16 March 2015
16 March 2015 - Written by Luján Agusti
“I think Ecuadorian photography is slowly looking for a space and contributing to the Latin American photography landscape. It is a process that will grow over the coming years; a process that should be supported not only by photographers, but by the public and private institutions.” Santiago Serrano discusses his country’s photography framework.
From the series Piélago by © Santiago Serrano
Tell us about your beginnings inphotography.
As a child I wanted to be a soccerplayer or torero until I was twelve years old. I regularly tookphotos without any pretense of studying or devoting myself to thatprofession. When I reached the age of twenty-two, I again had acamera and I started to think about becoming a photographer. It wasthen that I traveled to Argentina and Mexico to study photography. Ihave been part of two photography collectives and I havepredominantly focused on documentary photography.
Are you currently working on anyphotographic projects?
From October 2014 to February 2015I collaborated with Midia Ninja in Rio de Janeiro and Sao Paulo,working on the different coverages and activities they carry out: itwas a very enriching experience both personally and photographically.I learnt alot about how they manage their structure and collectivecreation – both in a photographic sense and in terms of theirco-ordination of social movements. It was a period of much activityand growth. A couple of weeks ago I returned to Quito and I amcurrently investigating some subjects with two friends – both ofwhom are photographers – in order to begin a long-term collectiveproject.
You are part of the photographiccollective Paradocs. How do you view collective work?
It is a cooperative formed bydocumentary photographers Paula Parrini, Juan Antonio Serrano,Francois Laso, and myself. Paradocs promotes and spreads contemporaryphotographic creation. It is a platform for debate and discussionbased on constant group reflection in the quest for new ways oflooking at reality. We have also published the “Taller de LaRetina” collection, which currently consists of six books onEcuadorian photographers and we hope to edit three more books thisyear. In total, we have published eight books on Ecuadorianphotography.
From Paradocs you give theFotoperiodismo Por La Paz “Juan Antonio Serrano” Award. Can youtell us more about this prize?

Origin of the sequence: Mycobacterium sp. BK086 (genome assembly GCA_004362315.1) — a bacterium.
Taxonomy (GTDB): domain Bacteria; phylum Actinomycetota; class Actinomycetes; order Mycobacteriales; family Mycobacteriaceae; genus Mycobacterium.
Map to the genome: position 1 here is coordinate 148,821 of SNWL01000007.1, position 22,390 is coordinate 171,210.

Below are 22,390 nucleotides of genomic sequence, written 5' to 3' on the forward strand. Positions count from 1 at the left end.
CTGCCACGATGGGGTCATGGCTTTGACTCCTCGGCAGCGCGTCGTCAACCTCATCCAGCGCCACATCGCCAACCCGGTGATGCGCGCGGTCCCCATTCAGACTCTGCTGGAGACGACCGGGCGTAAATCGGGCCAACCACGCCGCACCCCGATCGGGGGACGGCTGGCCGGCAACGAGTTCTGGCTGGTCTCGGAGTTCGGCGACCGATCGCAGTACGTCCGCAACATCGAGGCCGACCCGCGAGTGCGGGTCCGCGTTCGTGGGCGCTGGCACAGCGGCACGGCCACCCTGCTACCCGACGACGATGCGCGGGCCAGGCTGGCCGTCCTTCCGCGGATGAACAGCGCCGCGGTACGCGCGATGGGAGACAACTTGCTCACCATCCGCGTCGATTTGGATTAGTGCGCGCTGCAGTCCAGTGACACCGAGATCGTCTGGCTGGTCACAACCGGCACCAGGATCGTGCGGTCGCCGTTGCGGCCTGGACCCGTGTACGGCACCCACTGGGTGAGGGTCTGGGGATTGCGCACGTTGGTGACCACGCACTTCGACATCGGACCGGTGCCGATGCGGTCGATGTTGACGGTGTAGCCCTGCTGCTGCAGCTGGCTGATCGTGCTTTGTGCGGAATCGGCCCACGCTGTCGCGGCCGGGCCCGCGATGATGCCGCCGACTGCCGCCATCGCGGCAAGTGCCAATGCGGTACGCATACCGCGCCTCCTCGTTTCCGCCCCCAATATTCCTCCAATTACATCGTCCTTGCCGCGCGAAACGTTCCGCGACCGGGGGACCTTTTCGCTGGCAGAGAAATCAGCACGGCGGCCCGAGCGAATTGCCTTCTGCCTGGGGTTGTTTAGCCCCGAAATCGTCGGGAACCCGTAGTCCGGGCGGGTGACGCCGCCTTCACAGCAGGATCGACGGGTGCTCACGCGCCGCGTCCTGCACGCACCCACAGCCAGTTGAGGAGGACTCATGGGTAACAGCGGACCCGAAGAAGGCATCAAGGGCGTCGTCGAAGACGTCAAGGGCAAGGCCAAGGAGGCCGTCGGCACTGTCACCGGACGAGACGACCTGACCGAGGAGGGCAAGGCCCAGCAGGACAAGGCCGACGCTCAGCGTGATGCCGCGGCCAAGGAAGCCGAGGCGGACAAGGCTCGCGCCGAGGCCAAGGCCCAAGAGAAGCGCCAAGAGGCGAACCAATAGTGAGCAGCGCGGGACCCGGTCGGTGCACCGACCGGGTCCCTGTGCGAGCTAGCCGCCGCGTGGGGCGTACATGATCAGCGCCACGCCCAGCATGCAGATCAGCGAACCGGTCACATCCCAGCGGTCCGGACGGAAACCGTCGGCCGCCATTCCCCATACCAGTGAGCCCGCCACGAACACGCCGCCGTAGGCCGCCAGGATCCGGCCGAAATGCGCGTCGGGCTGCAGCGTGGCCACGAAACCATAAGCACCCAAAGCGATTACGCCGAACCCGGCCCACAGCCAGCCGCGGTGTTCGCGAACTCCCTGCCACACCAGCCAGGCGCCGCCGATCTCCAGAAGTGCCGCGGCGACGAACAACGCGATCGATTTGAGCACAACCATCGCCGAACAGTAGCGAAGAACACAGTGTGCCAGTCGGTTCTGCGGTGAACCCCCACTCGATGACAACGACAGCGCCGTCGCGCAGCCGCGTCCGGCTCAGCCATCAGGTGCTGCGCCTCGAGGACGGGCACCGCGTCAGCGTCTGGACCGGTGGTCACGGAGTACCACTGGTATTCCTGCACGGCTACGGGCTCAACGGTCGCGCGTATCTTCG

The prize was created followingthe death of Juan Antonio, a member of Paradocs, in September 2012 asan initiative of his family, Francois Laso, and myself. It is a$5,000 cash award given annually to an Ecuadorian photographer tohelp him/her develop a photographic project in progress that focuseson a topic related to the concept of peace. Additionally, since lastyear, we have created a category for students in which a reportage orcompleted essay is presented and the winner receives $1,000 as areward.
There have been two editions so far andour jury is always comprised of international photographers,including such names as Stephen Ferry, Tony Valdez, Mike Davis, andthis year Claudi Carreras. On 15th March we will launch the 2015edition on the website: fotoperiodismoporlapaz.com.
In addition to your work as aphotographer, you are dabbling in other areas (as an editor andcurator). What led you to broaden your horizons?
I am a photographer: it’s what Ilike the most. I do not feel in any way a curator. I have worked withfellow photographers in the past, editing together the books of the“Taller de la Retina” collection, and some print and digitalmagazines.
Contemporary photography is in atransitional period with photographers questioning both the mediumand the way stories are told. What are your thoughts in relation tothis? What role do you think Ecuadorian photography – and morebroadly Latin American photography – plays in this context?